While there is an economic argument against immigration, much of Trump’s argument is visceral, rather than fact-based. Trump posits that many of the Hispanic immigrants from Mexico are merely criminals and possess an inherent threat to American culture. Likewise, he says that many of the Muslim immigrants attempting to enter the United States are not inclined to assimilate into American society and that they may possess leanings sympathetic to radical Islamism. The fear of a foreign takeover in the United States appears far more threatening to white, working class voters, since they reside in fairly homogeneous cities and towns that are far less likely to be affected by mass-immigration. The white voters who interact least with other cultures, religions, and races have indeed voted for a candidate who caters to their most instinctive and primal fears.
To expand on an earlier contention, the Democratic Party has been fairly complicit in the rise of Trump. Considering that much of the white voter base prioritizes issues related to the economy and national security, many Democrats are more focused on simply upholding the politically correct ethos of American society. Simply questioning the associated problems of multiculturalism or illegal immigration can occasionally be shut up by mainstream liberals who claim that such sentiments are either xenophobic or just plain bigoted. The best solution to countering such fact-averse attitudes is by encouraging open and transparent dialogue, grounded on facts and statistical evidence. Allowing people to voice their fallacies or standpoints on the most pressing and sensitive political issues is necessary, and it is equally conducive to allow even the most hateful opinions to stay afloat. The only way to dispel hatred and fear is through education and tolerance, not the creation of spaces that forbid various forms of political dialogue. Now, one can counter this approach by saying that we live in a world where the majority of people gravitate towards their own confirmation bias. Furthermore, social media is creating filter bubbles, which effectively makes people even more ideological and narrow-minded. Despite this fateful trend, social media executives, like Mark Zuckerberg, are taking measures to combat misinformation and filter bubbles by changing algorithms, appointing public editors, and improving the user interface. This can set a very positive and effective precedent for other social media platforms, such as Twitter and Tumblr, which also suffer from the same problems.
White Europeans are increasingly aligning themselves with similarly bigoted and extreme populist platforms, which only goes to show that this is not only an American problem. The growth of globalization and the erosion of national borders have harmed rural workers worldwide, the unrestricted flow of Muslim refugees has ignited the most hateful sentiments throughout Europe, and assimilatory policies have largely been ineffective throughout France, Belgium, Germany, and Britain. The main predicament right now surrounds the quest for a panacea for right-wing populism. Perhaps we are witnessing the collapse of the neoliberal world order, which is troublesome for advocates of Western hegemony and the spread of liberal and secular values.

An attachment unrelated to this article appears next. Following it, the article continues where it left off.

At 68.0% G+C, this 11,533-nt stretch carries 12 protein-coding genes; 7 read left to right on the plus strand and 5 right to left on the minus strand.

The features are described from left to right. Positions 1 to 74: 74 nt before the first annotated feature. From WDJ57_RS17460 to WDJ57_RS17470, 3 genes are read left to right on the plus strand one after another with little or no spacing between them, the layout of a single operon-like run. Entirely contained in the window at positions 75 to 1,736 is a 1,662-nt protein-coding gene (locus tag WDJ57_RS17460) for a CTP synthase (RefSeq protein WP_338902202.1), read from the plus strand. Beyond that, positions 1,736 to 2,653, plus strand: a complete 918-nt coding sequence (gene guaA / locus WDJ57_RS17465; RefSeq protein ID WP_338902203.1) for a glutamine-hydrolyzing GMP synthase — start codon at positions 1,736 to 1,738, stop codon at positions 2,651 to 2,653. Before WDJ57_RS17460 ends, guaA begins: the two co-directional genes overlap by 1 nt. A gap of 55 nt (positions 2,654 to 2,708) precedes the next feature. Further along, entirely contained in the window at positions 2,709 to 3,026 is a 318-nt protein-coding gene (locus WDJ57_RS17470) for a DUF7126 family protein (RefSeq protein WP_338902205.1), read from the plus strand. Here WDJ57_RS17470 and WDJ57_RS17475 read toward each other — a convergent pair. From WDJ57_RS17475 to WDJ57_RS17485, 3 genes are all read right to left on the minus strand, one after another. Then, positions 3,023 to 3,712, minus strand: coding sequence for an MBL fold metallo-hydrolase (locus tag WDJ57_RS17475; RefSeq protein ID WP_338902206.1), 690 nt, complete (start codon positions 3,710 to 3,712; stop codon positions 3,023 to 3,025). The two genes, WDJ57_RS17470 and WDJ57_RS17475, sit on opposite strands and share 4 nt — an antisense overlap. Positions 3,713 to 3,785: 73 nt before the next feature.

Sadly, the worries of minorities across the country are confirmed: the shadowy forces of white supremacy are rising yet again. Trump has indeed utilized white nationalism and socioeconomic instability to garner political power, and American liberals have done nothing but spout the tenets of identity liberalism. Simon Jenkins mentions in his recent column that “The apostles of identity liberalism have fallen into Mill’s trap. They see authoritarianism in others, but not in themselves. They see discrimination in others, but not their own. In guarding their chosen tribes, they fail democracy’s ultimate test, of tolerance for the concerns of those with whom they disagree. Someone else is always to blame.” With this being said, the only path forward for this country is to embrace solidarity, and to strive to understand the humanity within all of us. Freedom, civil rights, and tolerance are not going to fade away anytime soon so long as we, the American people, continue to stand by the very principles that our country has advocated for: pluralism, humanism, and unity with all marginalized peoples.